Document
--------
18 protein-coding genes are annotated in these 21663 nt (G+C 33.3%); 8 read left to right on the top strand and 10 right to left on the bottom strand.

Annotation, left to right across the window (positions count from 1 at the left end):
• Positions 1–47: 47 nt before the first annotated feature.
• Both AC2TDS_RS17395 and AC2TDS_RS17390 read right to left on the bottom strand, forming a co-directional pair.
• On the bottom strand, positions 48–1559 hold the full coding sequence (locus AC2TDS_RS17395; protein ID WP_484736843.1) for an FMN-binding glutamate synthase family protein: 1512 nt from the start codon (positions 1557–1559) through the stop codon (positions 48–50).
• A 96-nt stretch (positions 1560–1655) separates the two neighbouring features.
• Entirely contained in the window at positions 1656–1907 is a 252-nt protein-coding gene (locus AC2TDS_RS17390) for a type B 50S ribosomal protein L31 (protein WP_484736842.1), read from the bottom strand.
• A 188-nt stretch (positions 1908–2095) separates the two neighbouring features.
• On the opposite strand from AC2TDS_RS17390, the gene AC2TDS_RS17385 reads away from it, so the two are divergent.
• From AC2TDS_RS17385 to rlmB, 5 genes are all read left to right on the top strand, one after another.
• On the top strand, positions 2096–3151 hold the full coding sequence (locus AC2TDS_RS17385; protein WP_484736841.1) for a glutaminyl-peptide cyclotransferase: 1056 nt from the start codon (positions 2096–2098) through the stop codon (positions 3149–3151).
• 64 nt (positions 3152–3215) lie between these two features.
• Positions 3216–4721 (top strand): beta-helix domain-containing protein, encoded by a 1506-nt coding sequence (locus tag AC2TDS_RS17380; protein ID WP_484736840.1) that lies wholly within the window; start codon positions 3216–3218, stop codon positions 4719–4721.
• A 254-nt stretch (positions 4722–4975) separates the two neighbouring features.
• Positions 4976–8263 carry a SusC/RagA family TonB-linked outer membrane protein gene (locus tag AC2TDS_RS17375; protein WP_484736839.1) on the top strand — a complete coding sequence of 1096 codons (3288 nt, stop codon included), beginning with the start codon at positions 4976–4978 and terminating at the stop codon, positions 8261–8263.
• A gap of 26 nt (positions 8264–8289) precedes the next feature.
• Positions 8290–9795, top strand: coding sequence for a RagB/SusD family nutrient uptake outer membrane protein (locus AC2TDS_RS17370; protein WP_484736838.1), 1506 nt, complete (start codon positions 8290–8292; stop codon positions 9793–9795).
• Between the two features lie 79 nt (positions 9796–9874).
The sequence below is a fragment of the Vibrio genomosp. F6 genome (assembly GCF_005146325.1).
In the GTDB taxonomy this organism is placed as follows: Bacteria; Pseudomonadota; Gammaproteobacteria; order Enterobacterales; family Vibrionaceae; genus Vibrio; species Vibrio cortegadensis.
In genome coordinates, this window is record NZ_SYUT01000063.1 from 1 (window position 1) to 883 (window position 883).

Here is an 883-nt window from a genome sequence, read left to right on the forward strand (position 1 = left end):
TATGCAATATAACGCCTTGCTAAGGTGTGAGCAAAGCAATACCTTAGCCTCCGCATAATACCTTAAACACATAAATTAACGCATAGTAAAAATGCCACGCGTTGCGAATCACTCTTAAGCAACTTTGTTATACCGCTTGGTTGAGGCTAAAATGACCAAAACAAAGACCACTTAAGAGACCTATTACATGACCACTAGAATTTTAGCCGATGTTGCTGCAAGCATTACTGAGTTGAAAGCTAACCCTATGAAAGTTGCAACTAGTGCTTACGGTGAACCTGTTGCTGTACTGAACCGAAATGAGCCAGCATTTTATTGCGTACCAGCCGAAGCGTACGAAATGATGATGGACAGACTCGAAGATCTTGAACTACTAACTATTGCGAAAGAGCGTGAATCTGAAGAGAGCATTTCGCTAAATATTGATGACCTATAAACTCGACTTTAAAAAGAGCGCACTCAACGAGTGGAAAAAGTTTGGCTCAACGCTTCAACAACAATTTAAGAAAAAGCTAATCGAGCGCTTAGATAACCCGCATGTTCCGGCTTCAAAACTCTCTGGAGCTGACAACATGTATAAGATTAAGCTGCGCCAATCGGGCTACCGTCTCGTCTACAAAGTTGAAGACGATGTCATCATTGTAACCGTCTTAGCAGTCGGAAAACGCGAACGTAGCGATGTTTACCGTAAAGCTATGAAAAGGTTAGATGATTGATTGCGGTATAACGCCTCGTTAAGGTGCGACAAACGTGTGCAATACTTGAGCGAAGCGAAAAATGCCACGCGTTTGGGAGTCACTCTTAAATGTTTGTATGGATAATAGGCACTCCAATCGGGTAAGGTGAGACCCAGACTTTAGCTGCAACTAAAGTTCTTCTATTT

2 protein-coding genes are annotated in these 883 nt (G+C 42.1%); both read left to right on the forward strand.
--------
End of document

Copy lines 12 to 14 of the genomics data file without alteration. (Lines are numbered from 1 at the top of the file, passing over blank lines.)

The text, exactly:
• 64 nt (positions 3152–3215) lie between these two features.
• Positions 3216–4721 (top strand): beta-helix domain-containing protein, encoded by a 1506-nt coding sequence (locus tag AC2TDS_RS17380; protein ID WP_484736840.1) that lies wholly within the window; start codon positions 3216–3218, stop codon positions 4719–4721.
• A 254-nt stretch (positions 4722–4975) separates the two neighbouring features.